History Reveals A Difficult Road For Richmond's Middle Class

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An advertisement from the Nov. 16, 1959, edition of the Richmond Independent advises readers to "rest assured" with Greyhound buses. In the 55 years since then, Richmond's middle class has lost buying power amid drastic changes in the city.

As Richmond prepared to enter the 1960s, the city was about to encounter an era of rapid change. In November of 1959, readers opened the pages of the city’s daily newspaper, the Richmond Independent, to be confronted with Thanksgiving sales and headlines about next fall’s presidential race (“State GOP Supports Nixon”).

The advertisements reflected an idyllic version of late 1950s America: A well-dressed businessman, hands clasped in his lap, dozes with a smile as a cherubic young boy gazes up in admiration from the next seat above the headline, “rest assured,” with Greyhound.

It was a time of expansion. The Richmond-San Rafael Bridge had been finished three years earlier, and the post-World War II shipbuilding boom was still driving Richmond’s economy. The city was solidly middle class. The city’s median household income exceeded both the state and national medians. New developments were popping up, spreading out into areas like El Sobrante, where new three-bedroom, two-bath houses were advertised in the newspaper for as little as $16,950, a little less than $140,000 in today’s dollars.

Most of the city’s commercial life took place in the central part of town, around Macdonald Avenue. Auto showrooms were commonplace. A new sedan at Plymouth Motors on Macdonald Avenue, where a 7-Eleven convenience store now stands next to Casper’s Famous Hot Dogs, cost $1,995, or about $16,400 today.

Several grocery stores dotted Richmond’s main thoroughfare, such as Nelson’s Shopping Center at 23rd and Macdonald Avenue, where Alta Coffee cost 47 cents a pound ($3.84 in today’s dollars) and three pounds of hamburger meat sold for a dollar ($8.22 today). A little further down the road, the downtown area boasted shopping at Macy’s and other boutiques, as well as movie theaters.

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But over the next 20 years, a combination of poor planning decisions, tragic events, and broader economic and social trends would push Richmond into a radical transformation.

In the 1970s many of the better-paying manufacturing and industrial jobs disappeared, and were replaced by lower-paying service sector jobs.

By 1980, the city’s demographics had virtually flipped. Whites abandoned the city in large numbers for the suburbs, dropping from 77 percent of the population in 1960 to 37 percent in 1980. Richmond became a majority-minority city, as the percentage of African-American residents (47) and Hispanic residents (11) grew rapidly.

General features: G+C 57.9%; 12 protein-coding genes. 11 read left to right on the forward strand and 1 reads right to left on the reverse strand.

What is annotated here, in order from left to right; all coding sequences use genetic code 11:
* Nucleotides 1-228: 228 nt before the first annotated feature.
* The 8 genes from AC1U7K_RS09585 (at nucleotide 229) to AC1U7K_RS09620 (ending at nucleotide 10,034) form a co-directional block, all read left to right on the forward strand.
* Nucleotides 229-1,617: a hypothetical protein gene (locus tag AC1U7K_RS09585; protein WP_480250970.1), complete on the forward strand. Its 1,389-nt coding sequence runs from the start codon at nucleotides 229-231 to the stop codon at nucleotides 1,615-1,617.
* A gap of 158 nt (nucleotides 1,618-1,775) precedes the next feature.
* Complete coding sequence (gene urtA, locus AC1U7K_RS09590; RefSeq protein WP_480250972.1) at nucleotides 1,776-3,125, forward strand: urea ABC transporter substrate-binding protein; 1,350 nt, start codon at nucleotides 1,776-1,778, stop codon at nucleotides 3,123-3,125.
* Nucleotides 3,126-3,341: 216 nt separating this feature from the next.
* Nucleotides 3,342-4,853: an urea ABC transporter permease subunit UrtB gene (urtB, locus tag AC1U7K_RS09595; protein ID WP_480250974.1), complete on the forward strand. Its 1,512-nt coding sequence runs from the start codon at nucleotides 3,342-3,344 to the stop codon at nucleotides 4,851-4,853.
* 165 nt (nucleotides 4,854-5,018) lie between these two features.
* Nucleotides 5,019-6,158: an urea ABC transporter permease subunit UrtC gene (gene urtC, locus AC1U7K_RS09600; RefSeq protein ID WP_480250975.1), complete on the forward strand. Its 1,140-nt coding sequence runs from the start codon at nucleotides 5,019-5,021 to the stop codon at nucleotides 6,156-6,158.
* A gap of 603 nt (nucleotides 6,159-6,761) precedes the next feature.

By this time, Richmond’s median household income had dropped almost 15 percent below the California median income, a stunning change from just 20 years before when it exceeded the state level.

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The reasons for this shift are complex and not given to simple explanation, but one event that still resonates with longtime residents is a riot on Macdonald Avenue in 1968 that occurred after police shot a 15-year-old African-American youth. Coming shortly after the assassinations of Dr. Martin Luther King, Jr. and Sen. Robert F. Kennedy, the conflict has traditionally been characterized as a race riot, although the exact origins are somewhat unclear. The riot affected businesses between Second and 15th streets on Macdonald Avenue, and caused police to temporarily implement a curfew.

Whatever lingering impact the riot had for downtown, the opening of Hilltop Mall in 1976 presented new and ultimately long-lasting problems. It drew the city’s business district out of central Richmond 5 miles north to the freeway, taking with it easy access to many basic goods and services for lower- and middle-class residents in the area.

The effects of those planning decisions continue to be felt today. At the same time middle-class wages stagnated, meaning buying power for middle-class households began to weaken.

By 2010, at the height of the Great Recession, the median Richmond household took in 19 percent less than the typical household in California, reaching its lowest ebb. Richmond households also trailed the typical national household income, despite the high cost of living in the Bay Area.

While the cost of basic goods such as groceries has remained relatively even or dropped over the decades, other metrics indicate the average Richmond resident faces more challenges than he or she did 55 years ago.

In 1959, a typical household could put a student through a year of college at UC Berkeley on 2 percent of its annual income. By 2010, the same academic year at Berkeley would cost 23 percent of the median Richmond household’s income.

Ultimately, Richmond is its own story. But it also tells a story not only of California, but of how the buying power for the middle class nationwide has steadily eroded, leaving people working just as hard for less. Middle-class status is harder to come by than it used to be.